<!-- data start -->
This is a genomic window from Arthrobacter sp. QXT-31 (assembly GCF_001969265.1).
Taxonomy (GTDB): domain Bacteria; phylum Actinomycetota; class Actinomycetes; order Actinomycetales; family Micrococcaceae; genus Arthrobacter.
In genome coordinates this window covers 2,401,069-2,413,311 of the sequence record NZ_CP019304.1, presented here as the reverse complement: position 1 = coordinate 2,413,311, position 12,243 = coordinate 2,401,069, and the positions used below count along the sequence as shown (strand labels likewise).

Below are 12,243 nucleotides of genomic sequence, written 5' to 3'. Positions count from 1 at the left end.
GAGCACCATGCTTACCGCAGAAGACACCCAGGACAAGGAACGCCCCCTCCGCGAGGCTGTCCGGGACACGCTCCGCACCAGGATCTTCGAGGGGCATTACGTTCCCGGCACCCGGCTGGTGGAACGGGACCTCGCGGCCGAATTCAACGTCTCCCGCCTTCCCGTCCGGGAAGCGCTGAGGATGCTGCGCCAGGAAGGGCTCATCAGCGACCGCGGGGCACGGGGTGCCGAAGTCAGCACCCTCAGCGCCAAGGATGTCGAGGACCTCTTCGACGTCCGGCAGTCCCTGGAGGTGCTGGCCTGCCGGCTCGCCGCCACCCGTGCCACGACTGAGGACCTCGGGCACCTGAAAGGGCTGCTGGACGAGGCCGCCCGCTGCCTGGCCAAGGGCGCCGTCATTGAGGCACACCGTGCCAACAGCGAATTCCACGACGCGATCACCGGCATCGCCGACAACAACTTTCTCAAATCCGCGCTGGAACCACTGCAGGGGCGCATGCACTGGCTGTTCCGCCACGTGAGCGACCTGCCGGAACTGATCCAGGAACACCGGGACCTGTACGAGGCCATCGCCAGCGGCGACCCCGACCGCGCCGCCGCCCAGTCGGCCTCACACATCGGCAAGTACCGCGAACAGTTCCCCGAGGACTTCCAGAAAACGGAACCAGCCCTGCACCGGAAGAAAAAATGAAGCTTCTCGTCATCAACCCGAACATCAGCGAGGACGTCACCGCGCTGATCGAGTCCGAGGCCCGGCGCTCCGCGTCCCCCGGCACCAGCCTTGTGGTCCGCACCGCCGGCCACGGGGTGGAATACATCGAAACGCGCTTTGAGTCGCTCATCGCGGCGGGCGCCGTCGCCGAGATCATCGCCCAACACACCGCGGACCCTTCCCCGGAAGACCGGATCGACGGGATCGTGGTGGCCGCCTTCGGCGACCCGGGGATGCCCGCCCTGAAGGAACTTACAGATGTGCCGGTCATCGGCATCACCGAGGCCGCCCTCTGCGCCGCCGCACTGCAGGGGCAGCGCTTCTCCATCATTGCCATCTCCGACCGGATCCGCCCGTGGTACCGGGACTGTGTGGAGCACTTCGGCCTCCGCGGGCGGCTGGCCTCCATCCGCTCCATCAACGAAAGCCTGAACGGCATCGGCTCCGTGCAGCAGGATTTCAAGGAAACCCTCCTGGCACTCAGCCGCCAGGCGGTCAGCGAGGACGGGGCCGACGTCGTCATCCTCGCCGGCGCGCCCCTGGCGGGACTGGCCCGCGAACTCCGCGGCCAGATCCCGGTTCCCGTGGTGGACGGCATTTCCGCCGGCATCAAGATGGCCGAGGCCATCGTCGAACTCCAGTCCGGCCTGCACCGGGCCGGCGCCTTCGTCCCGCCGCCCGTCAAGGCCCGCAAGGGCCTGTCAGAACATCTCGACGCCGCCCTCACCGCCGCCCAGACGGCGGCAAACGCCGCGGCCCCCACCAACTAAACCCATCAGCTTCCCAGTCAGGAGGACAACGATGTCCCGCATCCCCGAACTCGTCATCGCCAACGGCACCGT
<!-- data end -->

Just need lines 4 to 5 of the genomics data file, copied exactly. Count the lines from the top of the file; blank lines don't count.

Below are 12,243 nucleotides of genomic sequence, written 5' to 3'. Positions count from 1 at the left end.
GAGCACCATGCTTACCGCAGAAGACACCCAGGACAAGGAACGCCCCCTCCGCGAGGCTGTCCGGGACACGCTCCGCACCAGGATCTTCGAGGGGCATTACGTTCCCGGCACCCGGCTGGTGGAACGGGACCTCGCGGCCGAATTCAACGTCTCCCGCCTTCCCGTCCGGGAAGCGCTGAGGATGCTGCGCCAGGAAGGGCTCATCAGCGACCGCGGGGCACGGGGTGCCGAAGTCAGCACCCTCAGCGCCAAGGATGTCGAGGACCTCTTCGACGTCCGGCAGTCCCTGGAGGTGCTGGCCTGCCGGCTCGCCGCCACCCGTGCCACGACTGAGGACCTCGGGCACCTGAAAGGGCTGCTGGACGAGGCCGCCCGCTGCCTGGCCAAGGGCGCCGTCATTGAGGCACACCGTGCCAACAGCGAATTCCACGACGCGATCACCGGCATCGCCGACAACAACTTTCTCAAATCCGCGCTGGAACCACTGCAGGGGCGCATGCACTGGCTGTTCCGCCACGTGAGCGACCTGCCGGAACTGATCCAGGAACACCGGGACCTGTACGAGGCCATCGCCAGCGGCGACCCCGACCGCGCCGCCGCCCAGTCGGCCTCACACATCGGCAAGTACCGCGAACAGTTCCCCGAGGACTTCCAGAAAACGGAACCAGCCCTGCACCGGAAGAAAAAATGAAGCTTCTCGTCATCAACCCGAACATCAGCGAGGACGTCACCGCGCTGATCGAGTCCGAGGCCCGGCGCTCCGCGTCCCCCGGCACCAGCCTTGTGGTCCGCACCGCCGGCCACGGGGTGGAATACATCGAAACGCGCTTTGAGTCGCTCATCGCGGCGGGCGCCGTCGCCGAGATCATCGCCCAACACACCGCGGACCCTTCCCCGGAAGACCGGATCGACGGGATCGTGGTGGCCGCCTTCGGCGACCCGGGGATGCCCGCCCTGAAGGAACTTACAGATGTGCCGGTCATCGGCATCACCGAGGCCGCCCTCTGCGCCGCCGCACTGCAGGGGCAGCGCTTCTCCATCATTGCCATCTCCGACCGGATCCGCCCGTGGTACCGGGACTGTGTGGAGCACTTCGGCCTCCGCGGGCGGCTGGCCTCCATCCGCTCCATCAACGAAAGCCTGAACGGCATCGGCTCCGTGCAGCAGGATTTCAAGGAAACCCTCCTGGCACTCAGCCGCCAGGCGGTCAGCGAGGACGGGGCCGACGTCGTCATCCTCGCCGGCGCGCCCCTGGCGGGACTGGCCCGCGAACTCCGCGGCCAGATCCCGGTTCCCGTGGTGGACGGCATTTCCGCCGGCATCAAGATGGCCGAGGCCATCGTCGAACTCCAGTCCGGCCTGCACCGGGCCGGCGCCTTCGTCCCGCCGCCCGTCAAGGCCCGCAAGGGCCTGTCAGAACATCTCGACGCCGCCCTCACCGCCGCCCAGACGGCGGCAAACGCCGCGGCCCCCACCAACTAAACCCATCAGCTTCCCAGTCAGGAGGACAACGATGTCCCGCATCCCCGAACTCGTCATCGCCAACGGCACCGT